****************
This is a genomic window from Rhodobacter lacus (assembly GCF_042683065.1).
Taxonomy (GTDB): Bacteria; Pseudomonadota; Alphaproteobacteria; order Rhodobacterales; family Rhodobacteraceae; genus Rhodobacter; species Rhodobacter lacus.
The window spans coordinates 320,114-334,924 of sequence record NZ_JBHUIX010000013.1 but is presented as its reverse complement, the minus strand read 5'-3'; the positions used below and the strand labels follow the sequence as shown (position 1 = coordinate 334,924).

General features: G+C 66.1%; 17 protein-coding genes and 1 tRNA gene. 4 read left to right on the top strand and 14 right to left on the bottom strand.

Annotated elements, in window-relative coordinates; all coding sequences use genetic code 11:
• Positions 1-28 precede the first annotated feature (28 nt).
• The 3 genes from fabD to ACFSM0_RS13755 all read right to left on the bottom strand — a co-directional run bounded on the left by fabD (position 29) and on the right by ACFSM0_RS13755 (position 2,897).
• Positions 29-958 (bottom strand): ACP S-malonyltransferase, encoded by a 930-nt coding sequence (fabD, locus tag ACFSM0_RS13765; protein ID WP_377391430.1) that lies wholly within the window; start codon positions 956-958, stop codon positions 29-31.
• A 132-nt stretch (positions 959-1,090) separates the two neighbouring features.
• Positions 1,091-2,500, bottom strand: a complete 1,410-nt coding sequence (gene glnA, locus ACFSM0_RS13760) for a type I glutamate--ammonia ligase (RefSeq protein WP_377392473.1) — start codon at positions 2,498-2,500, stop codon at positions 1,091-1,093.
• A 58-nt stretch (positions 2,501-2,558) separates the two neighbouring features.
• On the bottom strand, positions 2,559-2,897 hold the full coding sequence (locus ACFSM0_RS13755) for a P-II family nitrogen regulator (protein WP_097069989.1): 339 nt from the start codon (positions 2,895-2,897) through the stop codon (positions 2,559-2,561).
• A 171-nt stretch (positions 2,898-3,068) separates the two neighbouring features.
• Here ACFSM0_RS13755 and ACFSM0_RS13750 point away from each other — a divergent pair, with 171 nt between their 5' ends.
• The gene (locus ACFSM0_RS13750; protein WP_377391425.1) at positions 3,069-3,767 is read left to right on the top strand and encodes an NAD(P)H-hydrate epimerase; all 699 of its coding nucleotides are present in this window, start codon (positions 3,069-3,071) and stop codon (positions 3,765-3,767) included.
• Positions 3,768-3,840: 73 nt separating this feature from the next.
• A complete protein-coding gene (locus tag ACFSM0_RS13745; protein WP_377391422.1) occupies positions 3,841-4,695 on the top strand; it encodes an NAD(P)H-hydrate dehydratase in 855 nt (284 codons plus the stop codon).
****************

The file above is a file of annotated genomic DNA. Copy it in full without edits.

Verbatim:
This is a genomic window from Rhodobacter lacus (assembly GCF_042683065.1).
Taxonomy (GTDB): Bacteria; Pseudomonadota; Alphaproteobacteria; order Rhodobacterales; family Rhodobacteraceae; genus Rhodobacter; species Rhodobacter lacus.
The window spans coordinates 320,114-334,924 of sequence record NZ_JBHUIX010000013.1 but is presented as its reverse complement, the minus strand read 5'-3'; the positions used below and the strand labels follow the sequence as shown (position 1 = coordinate 334,924).

General features: G+C 66.1%; 17 protein-coding genes and 1 tRNA gene. 4 read left to right on the top strand and 14 right to left on the bottom strand.

Annotated elements, in window-relative coordinates; all coding sequences use genetic code 11:
• Positions 1-28 precede the first annotated feature (28 nt).
• The 3 genes from fabD to ACFSM0_RS13755 all read right to left on the bottom strand — a co-directional run bounded on the left by fabD (position 29) and on the right by ACFSM0_RS13755 (position 2,897).
• Positions 29-958 (bottom strand): ACP S-malonyltransferase, encoded by a 930-nt coding sequence (fabD, locus tag ACFSM0_RS13765; protein ID WP_377391430.1) that lies wholly within the window; start codon positions 956-958, stop codon positions 29-31.
• A 132-nt stretch (positions 959-1,090) separates the two neighbouring features.
• Positions 1,091-2,500, bottom strand: a complete 1,410-nt coding sequence (gene glnA, locus ACFSM0_RS13760) for a type I glutamate--ammonia ligase (RefSeq protein WP_377392473.1) — start codon at positions 2,498-2,500, stop codon at positions 1,091-1,093.
• A 58-nt stretch (positions 2,501-2,558) separates the two neighbouring features.
• On the bottom strand, positions 2,559-2,897 hold the full coding sequence (locus ACFSM0_RS13755) for a P-II family nitrogen regulator (protein WP_097069989.1): 339 nt from the start codon (positions 2,895-2,897) through the stop codon (positions 2,559-2,561).
• A 171-nt stretch (positions 2,898-3,068) separates the two neighbouring features.
• Here ACFSM0_RS13755 and ACFSM0_RS13750 point away from each other — a divergent pair, with 171 nt between their 5' ends.
• The gene (locus ACFSM0_RS13750; protein WP_377391425.1) at positions 3,069-3,767 is read left to right on the top strand and encodes an NAD(P)H-hydrate epimerase; all 699 of its coding nucleotides are present in this window, start codon (positions 3,069-3,071) and stop codon (positions 3,765-3,767) included.
• Positions 3,768-3,840: 73 nt separating this feature from the next.
• A complete protein-coding gene (locus tag ACFSM0_RS13745; protein WP_377391422.1) occupies positions 3,841-4,695 on the top strand; it encodes an NAD(P)H-hydrate dehydratase in 855 nt (284 codons plus the stop codon).